This seminar course is designed to provide students with good understandings of the theories, principles, techniques and tools used for software security. Students will study state-of-the-art vulnerability analysis techniques and tools. In particular, this class covers many static and dynamic analysis techniques, including fuzzing, taint analysis, symbolic execution, etc. Depending on how many credits a student takes for this class, the coursework will consist of: paper reading, paper presentation, paper reviewing, labs and course projects.
The seminar is suitable for students who have strong interest in software security and intent to pursue a career in the area, e.g., PhD students already working in security or MS students interested in pursuing a PhD or doing research in the field (in the form of independent studies and/or MS Thesis). One of the goals of this seminar is to identify, by the end of the semester, a set of open research problems on which students can work during the next semester, e.g., in the form of independent studies or thesis.
|Date||Topic||Paper Presentations||Reading Assignment|
|Week-1 2/1||x86/x64 Binary Disassembly Notes Recording||NA||
|Week-2 2/8||LLVM Notes Recording||NA||
|Week-3 2/15||LLVM Notes Recording||
|Week-6 3/8||Dynamic Taint Analysis||
|Week-7 3/15||Dynamic Taint Analysis||
|Week-8 3/22||Symbolic and Concolic Execution||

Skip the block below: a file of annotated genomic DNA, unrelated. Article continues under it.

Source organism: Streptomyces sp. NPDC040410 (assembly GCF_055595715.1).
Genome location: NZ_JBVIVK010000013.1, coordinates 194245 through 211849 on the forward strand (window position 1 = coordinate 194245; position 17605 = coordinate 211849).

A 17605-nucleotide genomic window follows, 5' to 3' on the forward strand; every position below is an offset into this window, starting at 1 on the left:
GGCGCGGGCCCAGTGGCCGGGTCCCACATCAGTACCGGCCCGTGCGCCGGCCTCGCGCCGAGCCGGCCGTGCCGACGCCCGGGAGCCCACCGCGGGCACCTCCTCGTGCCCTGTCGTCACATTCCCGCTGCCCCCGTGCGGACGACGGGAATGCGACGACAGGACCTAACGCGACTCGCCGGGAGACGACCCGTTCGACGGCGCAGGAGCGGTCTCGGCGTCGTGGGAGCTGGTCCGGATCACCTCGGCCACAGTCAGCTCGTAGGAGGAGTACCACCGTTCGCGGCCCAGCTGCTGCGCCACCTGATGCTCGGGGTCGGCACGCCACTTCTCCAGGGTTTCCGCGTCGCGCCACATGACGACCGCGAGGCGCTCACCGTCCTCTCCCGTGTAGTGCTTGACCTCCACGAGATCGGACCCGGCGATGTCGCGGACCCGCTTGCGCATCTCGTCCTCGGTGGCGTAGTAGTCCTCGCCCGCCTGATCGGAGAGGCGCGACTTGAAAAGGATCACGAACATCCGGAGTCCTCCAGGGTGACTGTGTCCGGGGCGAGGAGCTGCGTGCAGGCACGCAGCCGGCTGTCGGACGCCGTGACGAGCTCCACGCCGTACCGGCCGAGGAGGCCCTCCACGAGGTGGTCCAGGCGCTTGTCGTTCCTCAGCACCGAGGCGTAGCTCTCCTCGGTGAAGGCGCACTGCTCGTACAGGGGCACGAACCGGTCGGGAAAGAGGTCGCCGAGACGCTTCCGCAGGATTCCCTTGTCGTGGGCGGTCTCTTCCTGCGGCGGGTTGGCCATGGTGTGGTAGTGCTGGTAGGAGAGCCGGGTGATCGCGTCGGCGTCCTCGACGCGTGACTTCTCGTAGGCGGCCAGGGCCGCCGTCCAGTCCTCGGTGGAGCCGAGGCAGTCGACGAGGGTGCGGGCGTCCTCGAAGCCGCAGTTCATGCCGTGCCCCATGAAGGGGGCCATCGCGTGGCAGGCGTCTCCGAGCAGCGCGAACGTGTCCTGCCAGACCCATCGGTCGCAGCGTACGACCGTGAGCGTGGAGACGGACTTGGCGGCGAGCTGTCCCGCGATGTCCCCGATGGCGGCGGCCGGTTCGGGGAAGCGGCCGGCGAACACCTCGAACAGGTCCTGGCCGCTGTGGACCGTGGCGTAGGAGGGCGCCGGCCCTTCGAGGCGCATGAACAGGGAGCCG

|Week-9 3/29||Symbolic and Concolic Execution||
|Week-10 4/5||SMT Solver||
|Week-11 4/12||SMT Solver||
|Week-12 4/19||Automatic Exploit Generation|
|Week-13 4/26||Other Bug Huntings|
|Week-14 5/3||Other Bug Huntings|
|Week-15 5/10||Course Project Presentations|
We will discuss several topics in this class. Each lecture may consist of two parts. In the first part, the instructor will discuss some basic knowledge, show demos of existing tools (30 mins). In the second part (1.5 hours), we will discuss 2 papers (one student will be presenting - 30 mins / leading the discussion - 15 mins).
A list of papers from top security, system or software engineering conferences (IEEE Security and Privacy aka. Oakland, USENIX Security, ACM CCS, NDSS, OSDI, SOSP, PLDI, ICSE, etc.) are provided for presentations under the "Paper Presentations" column. Usualy, we will have 2 presentations each week. Each student will present 2 papers throughout the semester. Only the presenter is required to read the papers, but it is highly recommended that everyone reads all the papers.
submit reviews for a subset of them, and participate in discussions in class.
One paper for each topic will be listed as "Reading Assignment". All students are required to read all the papers in this column. These papers are mostly survey, SoK, or managzine papers from top venues (Oakland, CACM, TSE, etc.).
The course includes the following assignments:
Paper reading. Please first read "How to Read a Paper" by S. Keshav.
Class presentations: Each student will present 2 research papers throughout the semester. To better prepare for the presentation, you are required to do the following:
- Email me your answers to the talk preparation questions 3 days before the presentation.
- Email me your slides 3 days before the presentation.
Paper reviews: you will write reviews for 3 papers (you will choose which ones). The template of a review can be download here. You can find a set of recommendations on how to write a good reviews here and some high-level guidelines here.
Course Project: 3-credit student will participate in a course project and give a presentation on the last class.
Homework: students will finish some homework.
You can find a set of recommendations on how to give a good presentation here.